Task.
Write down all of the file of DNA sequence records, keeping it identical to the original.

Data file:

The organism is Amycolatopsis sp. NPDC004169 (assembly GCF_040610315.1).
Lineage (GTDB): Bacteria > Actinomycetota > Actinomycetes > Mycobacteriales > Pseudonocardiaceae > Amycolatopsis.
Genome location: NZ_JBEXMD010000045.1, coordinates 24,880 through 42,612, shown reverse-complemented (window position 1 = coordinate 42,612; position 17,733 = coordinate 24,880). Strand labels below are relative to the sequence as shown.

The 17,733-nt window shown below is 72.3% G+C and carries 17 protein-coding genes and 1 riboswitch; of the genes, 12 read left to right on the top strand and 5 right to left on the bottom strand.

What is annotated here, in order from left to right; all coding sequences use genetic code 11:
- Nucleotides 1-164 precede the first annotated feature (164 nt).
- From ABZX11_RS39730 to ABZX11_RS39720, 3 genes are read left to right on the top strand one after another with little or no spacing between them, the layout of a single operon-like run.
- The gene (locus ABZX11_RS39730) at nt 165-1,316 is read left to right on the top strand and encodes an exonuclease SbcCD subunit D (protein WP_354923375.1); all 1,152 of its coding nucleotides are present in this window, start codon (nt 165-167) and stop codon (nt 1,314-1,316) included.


The organism is Amycolatopsis sp. NPDC004169 (assembly GCF_040610315.1).
Lineage (GTDB): Bacteria > Actinomycetota > Actinomycetes > Mycobacteriales > Pseudonocardiaceae > Amycolatopsis.
Genome location: NZ_JBEXMD010000045.1, coordinates 24,880 through 42,612, shown reverse-complemented (window position 1 = coordinate 42,612; position 17,733 = coordinate 24,880). Strand labels below are relative to the sequence as shown.

The 17,733-nt window shown below is 72.3% G+C and carries 17 protein-coding genes and 1 riboswitch; of the genes, 12 read left to right on the top strand and 5 right to left on the bottom strand.

What is annotated here, in order from left to right; all coding sequences use genetic code 11:
- Nucleotides 1-164 precede the first annotated feature (164 nt).
- From ABZX11_RS39730 to ABZX11_RS39720, 3 genes are read left to right on the top strand one after another with little or no spacing between them, the layout of a single operon-like run.
- The gene (locus ABZX11_RS39730) at nt 165-1,316 is read left to right on the top strand and encodes an exonuclease SbcCD subunit D (protein WP_354923375.1); all 1,152 of its coding nucleotides are present in this window, start codon (nt 165-167) and stop codon (nt 1,314-1,316) included.